Return to transcript of Dr. Klein's welcoming remarks.
Dr. Wilson: Thank you very much, Dr. Klein and welcome to all of you to Cal State
In December 1997, the state of California adopted new standards for Reading and Language
Arts and Mathematics content, and in October 1998 standards were adopted for Science
as well. This conference is designed to explore the implications of those new standards
for education in the state, and to reflect upon the ways that universities like Cal
State Northridge can help implement the standards in its future programs. Whether
you are an educational administrator, teacher, a business or government leader, or
a parent of school age children, these proceedings are designed to help you become
better informed about the future of K-12 education.
We are all aware that California students in the public school system rank among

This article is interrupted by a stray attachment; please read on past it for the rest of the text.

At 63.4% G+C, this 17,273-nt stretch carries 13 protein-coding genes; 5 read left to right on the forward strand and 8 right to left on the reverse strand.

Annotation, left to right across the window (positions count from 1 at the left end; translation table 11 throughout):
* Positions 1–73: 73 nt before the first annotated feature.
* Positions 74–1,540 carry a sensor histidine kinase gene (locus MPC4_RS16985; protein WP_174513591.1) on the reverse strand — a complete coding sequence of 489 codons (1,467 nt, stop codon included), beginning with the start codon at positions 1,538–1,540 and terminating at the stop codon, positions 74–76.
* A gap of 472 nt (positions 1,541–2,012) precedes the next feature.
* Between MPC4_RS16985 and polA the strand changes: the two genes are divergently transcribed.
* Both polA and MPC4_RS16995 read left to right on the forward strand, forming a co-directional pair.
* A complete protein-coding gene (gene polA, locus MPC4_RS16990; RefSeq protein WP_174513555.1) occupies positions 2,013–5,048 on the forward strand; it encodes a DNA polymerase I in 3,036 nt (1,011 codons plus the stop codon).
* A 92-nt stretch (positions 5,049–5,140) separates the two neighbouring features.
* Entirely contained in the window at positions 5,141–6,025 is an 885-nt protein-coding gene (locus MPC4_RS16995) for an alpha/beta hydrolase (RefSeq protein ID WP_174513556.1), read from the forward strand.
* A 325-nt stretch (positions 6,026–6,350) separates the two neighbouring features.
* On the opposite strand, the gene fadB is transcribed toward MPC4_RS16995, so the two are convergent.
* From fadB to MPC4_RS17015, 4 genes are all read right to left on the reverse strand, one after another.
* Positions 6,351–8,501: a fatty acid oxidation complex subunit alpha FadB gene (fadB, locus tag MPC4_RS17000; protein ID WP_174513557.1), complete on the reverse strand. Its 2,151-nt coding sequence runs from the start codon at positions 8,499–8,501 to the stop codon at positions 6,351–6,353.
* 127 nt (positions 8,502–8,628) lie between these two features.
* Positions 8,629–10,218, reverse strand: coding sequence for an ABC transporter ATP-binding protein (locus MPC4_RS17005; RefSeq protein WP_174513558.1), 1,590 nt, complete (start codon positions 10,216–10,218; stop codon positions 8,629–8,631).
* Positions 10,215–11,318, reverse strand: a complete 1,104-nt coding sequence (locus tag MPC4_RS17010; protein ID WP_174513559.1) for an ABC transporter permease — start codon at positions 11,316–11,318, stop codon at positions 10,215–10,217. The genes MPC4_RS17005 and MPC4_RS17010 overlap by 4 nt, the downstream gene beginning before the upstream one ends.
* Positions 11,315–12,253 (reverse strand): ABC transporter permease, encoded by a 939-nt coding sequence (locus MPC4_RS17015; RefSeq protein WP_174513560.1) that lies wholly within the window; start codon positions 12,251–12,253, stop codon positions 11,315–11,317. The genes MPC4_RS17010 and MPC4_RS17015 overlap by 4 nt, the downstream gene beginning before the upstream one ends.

the lowest in the nation. In the National Assessment of Educational Progress tests
of fourth grade reading, eighth grade math or fourth grade basic skills, even when
comparisons controlled for ethnicity, California youngsters scored at the bottom
of national averages. (Kevin Starr cited in "Paradise Lost," p. 69.) Clearly,
our society is not preparing this generation of students for the challenges and opportunities
of the next millennium. We believe that optimal levels of student achievement are
imperative if our nation is to maintain its economic and ethical leadership in the
world. Every American has a stake in the success of this and successive generations.
I have a personal passion and point of view about academic standards that led me
to support this conference despite the intense emotions and disagreements that will
surface no doubt during todayís discussions. I am convinced personally that all children,
if properly taught, can learn. Moreover, I believe that our society has a moral obligation
to assure that the system of education that served a previous homogeneous society
well will adapt and become adept at serving a diverse population equally well. We
have no choice but to figure out how to attain high levels of achievement for all
students. And central to that obligation must be a recognition by everyone who has
a responsibility for the wellbeing of children that we all -- and by all, I mean